1892 was an exciting year for Carson. The mines at Carson were discovered in 1881 by Christopher J. Carson when he encountered rich silver and gold ores while prospecting along the Continental Divide. He staked claims on both sides of the Divide and the next year, a mining camp was organized at the site. During the late 1880s approximately 100 miners were working 150 claims. Carson produced ores rich in silver along with some gold and copper. Unfortunately 1893 brought the collapse of the silver market and with it the eventual demise of the silver rich mining camps of the San Juan Mountains including Carson in 1896.

The height of activity occurred near the turn of the century when between 400 and 500 people worked in Carson and it was home to a drug store, general store, saloons and more. Private Property.

Burrows Park

The head of the valley in which the Lake Fork of the Gunnison rises was called Burrows Park, after Charles Burrows who prospected the territory in 1873. A small camp of the same name was established in the valley, and another camp called Whitecross was laid out a quarter of a mile above it.

The exact locations of Burrows Park, Whitecross, Tellurium, Argentum, and Sterling are difficult to establish today, since almost all signs of the camps have disappeared. They all sprang to life between 1877 and 1880 following the rich strikes in the vicinity. The post office was established in 1880 as Burrows Park, (but was actually located at Whitecross). The name of the post office was changed to Whitecross in 1882. The community maintained a summer population of about 200. The Hotel de Clauson at Whitecross was the favorite meeting place for all of the neighboring camps.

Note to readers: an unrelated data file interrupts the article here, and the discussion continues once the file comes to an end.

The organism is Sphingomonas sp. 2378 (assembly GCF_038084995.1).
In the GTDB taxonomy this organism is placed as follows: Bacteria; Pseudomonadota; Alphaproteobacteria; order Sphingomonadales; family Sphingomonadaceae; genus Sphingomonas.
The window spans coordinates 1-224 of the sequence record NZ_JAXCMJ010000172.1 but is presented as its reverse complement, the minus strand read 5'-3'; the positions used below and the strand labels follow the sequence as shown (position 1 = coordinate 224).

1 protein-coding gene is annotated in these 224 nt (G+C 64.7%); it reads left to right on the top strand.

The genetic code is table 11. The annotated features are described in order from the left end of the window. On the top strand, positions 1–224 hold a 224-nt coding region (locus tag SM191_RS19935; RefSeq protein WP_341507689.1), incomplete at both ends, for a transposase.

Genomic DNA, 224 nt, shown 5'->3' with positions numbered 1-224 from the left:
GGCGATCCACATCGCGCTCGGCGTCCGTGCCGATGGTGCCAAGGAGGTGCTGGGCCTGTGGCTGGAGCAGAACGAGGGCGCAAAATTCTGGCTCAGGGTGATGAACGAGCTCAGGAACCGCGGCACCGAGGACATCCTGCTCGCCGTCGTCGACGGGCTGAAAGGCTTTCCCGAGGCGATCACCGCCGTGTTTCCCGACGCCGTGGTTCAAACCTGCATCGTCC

The Burrows Park ores were largely copper pyrites and argentiferous galena, although gray copper, ruby silver, sulphurets of silver, copper and iron pyrites were also found. There was plenty of waterpower for use in the mines, and the Bonhomme, Cracker Jack, Tobasco and Champion lodes began to produce extensively.

Between 1890 and 1900, Whitecross had a population of 300, the men and their families living in cabins and tents.

Capitol City

Once named “Galena City”, this deserted mining town located nine miles up the Henson Creek/Engineer Pass road was a dream of George S. Lee. His ambition was to become Colorado’s Governor and to change this tiny silver camp to the capitol city of the state of Colorado.

He built his home with that purpose in mind in the 1870s, at the cost of a dollar a brick hauled from Pueblo, Colorado. It contained a beautiful living room, a small theater with an orchestra pit, several fine guest bedrooms and also a formal ballroom. Other than his home, he built the Henson Creek smelter and the sawmill.

Although his dreams and ambitions of governor were never realized, the name was changed to Capitol City.

The 200 acre townsite had several hotels, restaurants, saloons, smelters, a sawmill, post office, schoolhouse and several houses during the rich finds of 1877. The population was at one time 800, but as the price of silver dropped, the town began to be deserted. Litigation and transportation also aided in the downfall of Capitol City.

All that is left of the grandeur site is the Old U.S. Post Office and Lee’s Smelter Stack. The rest of the townsite has been reclaimed by aspen, mountain willows and evergreen trees.

Please note: There are several private homes and vacant parcels of private property in the Capitol City area. Please do not trespass.